“A lot of us are here fighting for our property values. We believe this will cause harm. In fact, it’s proven,” Nate Pomeroy said.
Pamela Tufegdzic said the roots of the shortage of affordable housing and increased homelessness can be traced to the current federal government’s lax border policies.
She also cited Dominium residents in Minnesota and their complaints of mold, rats and crime.
“I would much rather see low-income housing than homeless. But I would ask everyone to look at the BBB complaints about Dominium. I do not believe they’re the right fit,” Kathleen Eby said.
Dominium requested a continuation on this project at an August 2021 meeting. A changed overall project was resubmitted in April.
The changes to Truman Ranch Marketplace meant it no longer required a major PAD amendment.
The original plan called for 613 units, while the new PDP has a cap of 601 units after the commission asked that limit to be memorialized in the document.
Susan Demmitt with Phoenix-based attorney Gammage and Burnham represented Dominium at the meeting.
“Admittedly, the development concept for this property in 2008 was different. I don’t think what you’re looking at today is what the land owner originally conceived,” she said.
“But it was clear in the PAD that it was to evolve with time. We’ve taken great care to see that the site plan and the development plan meet those requirements.”
She said the revised PDP is within the Truman Ranch PAD’s density of up to 21 units per acre.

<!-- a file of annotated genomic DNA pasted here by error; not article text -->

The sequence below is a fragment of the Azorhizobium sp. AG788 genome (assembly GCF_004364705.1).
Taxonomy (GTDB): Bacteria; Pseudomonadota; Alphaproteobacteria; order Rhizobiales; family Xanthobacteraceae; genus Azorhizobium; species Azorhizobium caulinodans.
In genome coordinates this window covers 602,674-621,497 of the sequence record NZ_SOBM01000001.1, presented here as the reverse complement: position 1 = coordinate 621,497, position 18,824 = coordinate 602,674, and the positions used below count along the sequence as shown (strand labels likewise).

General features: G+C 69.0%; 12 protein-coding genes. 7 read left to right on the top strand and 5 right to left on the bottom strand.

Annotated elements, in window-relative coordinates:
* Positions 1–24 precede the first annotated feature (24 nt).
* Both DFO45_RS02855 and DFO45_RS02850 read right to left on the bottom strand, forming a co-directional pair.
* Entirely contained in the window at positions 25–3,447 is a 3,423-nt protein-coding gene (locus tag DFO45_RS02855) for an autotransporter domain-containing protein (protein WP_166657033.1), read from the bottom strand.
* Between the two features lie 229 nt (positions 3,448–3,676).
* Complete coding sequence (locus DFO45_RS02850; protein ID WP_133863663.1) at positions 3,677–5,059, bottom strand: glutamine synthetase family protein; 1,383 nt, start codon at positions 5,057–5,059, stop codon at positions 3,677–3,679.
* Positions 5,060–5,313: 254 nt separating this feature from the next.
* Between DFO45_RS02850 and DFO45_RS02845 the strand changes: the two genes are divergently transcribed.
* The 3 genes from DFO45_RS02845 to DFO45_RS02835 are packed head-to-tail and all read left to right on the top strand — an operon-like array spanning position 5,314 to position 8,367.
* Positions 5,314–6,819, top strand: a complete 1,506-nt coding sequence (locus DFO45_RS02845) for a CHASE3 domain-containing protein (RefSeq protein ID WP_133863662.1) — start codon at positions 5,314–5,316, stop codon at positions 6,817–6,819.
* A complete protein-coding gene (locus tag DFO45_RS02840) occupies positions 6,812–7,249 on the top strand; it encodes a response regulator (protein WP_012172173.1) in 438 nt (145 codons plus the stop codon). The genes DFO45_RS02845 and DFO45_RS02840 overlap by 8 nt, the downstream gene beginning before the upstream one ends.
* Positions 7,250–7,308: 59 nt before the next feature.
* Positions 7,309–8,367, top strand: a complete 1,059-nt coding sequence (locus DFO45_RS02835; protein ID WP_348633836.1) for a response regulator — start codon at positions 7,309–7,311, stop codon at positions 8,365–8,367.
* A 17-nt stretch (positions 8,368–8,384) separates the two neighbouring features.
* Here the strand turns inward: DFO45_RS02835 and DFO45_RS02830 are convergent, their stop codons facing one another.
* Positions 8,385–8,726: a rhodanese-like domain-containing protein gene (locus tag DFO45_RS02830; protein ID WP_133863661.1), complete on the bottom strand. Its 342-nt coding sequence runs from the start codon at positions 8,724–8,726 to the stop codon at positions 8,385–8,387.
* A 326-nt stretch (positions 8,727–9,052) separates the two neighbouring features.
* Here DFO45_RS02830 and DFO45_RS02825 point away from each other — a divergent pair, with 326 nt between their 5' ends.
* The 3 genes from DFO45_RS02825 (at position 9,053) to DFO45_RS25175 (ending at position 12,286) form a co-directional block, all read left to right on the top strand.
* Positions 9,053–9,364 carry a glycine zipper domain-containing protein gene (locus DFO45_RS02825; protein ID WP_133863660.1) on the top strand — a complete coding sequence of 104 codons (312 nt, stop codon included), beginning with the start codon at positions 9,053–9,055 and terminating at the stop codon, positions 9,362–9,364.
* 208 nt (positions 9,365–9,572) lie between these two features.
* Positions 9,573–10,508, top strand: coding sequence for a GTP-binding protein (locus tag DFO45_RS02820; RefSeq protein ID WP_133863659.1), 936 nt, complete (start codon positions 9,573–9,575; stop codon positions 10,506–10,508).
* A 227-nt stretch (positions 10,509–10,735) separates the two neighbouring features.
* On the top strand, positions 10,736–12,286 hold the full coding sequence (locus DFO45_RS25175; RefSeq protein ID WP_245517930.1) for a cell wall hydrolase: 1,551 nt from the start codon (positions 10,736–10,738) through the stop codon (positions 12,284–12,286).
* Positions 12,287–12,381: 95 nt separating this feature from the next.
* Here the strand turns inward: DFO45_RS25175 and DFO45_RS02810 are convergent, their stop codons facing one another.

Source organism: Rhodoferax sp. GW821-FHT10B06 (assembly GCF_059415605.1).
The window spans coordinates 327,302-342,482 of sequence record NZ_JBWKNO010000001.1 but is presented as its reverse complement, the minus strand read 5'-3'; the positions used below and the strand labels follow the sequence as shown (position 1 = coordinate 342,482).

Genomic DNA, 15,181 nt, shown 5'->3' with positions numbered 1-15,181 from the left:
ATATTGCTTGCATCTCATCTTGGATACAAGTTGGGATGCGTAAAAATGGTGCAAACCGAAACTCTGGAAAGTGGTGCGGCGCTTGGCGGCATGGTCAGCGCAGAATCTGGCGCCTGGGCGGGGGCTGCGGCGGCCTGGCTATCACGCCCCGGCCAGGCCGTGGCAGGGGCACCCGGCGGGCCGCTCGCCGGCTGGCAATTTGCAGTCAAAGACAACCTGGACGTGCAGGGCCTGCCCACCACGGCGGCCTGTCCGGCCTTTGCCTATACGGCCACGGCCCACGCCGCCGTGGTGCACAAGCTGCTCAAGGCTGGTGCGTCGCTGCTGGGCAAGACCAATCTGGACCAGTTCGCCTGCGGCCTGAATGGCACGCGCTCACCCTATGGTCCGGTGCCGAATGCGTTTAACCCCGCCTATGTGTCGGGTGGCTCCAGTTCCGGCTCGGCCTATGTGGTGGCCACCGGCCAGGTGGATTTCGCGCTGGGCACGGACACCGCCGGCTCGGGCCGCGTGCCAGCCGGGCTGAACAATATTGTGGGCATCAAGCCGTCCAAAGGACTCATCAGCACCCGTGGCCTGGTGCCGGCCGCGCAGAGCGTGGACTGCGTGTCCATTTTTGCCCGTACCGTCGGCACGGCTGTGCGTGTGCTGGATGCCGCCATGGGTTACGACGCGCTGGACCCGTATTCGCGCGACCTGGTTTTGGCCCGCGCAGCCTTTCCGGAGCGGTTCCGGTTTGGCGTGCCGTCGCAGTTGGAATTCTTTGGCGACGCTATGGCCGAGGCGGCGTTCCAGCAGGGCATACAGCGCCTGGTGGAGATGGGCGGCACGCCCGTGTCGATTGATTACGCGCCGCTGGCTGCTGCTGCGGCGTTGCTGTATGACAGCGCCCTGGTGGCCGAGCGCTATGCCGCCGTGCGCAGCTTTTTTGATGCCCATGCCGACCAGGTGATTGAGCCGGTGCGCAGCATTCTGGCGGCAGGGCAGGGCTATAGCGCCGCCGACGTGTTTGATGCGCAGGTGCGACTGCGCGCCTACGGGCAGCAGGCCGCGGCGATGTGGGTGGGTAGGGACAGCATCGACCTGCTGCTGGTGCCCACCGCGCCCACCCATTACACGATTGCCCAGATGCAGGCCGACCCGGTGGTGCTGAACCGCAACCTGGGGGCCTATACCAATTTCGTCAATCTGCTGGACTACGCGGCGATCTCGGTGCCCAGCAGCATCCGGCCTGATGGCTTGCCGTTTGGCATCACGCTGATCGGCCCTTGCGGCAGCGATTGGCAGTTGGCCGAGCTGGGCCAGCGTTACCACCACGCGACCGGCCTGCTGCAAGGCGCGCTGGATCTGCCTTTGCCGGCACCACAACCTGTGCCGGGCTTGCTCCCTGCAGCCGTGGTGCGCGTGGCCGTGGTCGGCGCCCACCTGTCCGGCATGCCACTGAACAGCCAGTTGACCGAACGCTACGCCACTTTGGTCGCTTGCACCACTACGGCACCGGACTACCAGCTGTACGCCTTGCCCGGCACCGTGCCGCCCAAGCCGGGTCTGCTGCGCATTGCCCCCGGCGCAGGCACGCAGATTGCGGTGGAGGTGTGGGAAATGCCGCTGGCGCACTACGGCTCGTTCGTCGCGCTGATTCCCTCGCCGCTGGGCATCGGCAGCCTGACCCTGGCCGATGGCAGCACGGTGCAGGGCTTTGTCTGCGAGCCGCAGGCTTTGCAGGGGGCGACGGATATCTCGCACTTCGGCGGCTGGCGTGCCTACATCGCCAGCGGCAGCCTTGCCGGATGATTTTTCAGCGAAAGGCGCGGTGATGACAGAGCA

The maximum building height of 50 feet is now at the southwestern half of the development after the senior community was moved away from Cotton Lane. The larger but shorter, three-story family development is planned to be 35 feet on the eastern section of the property.
“That was a substantial change to the application, but I give credit to Dominium for doing this without sacrificing the amount of open space or amenities,” Demmitt said.
Town home options have been added to the family area, which also features a fitness center, play areas, clubhouse and cabana.
The senior living area would have two, four-story interlocking towers. The age 55-plus community would total 213 units.
Cindy Saverino, with the Region One Area Agency on Aging, said there’s is a lack of diversity of housing options for seniors. She is noticing an rise in the number of older homeless adults that have been priced out of the Valley market.
“This proposed development will house members of our community that have dedicated their lives to the community,” Saverino said. “We must work together to provide more housing options for these individuals.”
For the most part, residential development would precede the commercial area of Truman Ranch Marketplace.
But Wendy Riddell of Scottsdale-based firm Berry Riddell LLC said businesses interested in the commercial parcel filed four conditional use permits with the city.
Dunkin Donuts, Freddy’s Steakburgers and a self-storage unit are committed.
Riddell suggested the commercial development may not be far behind residential.
Architecture and setbacks will be reviewed further at site plan hearings, as will lighting and the self storage.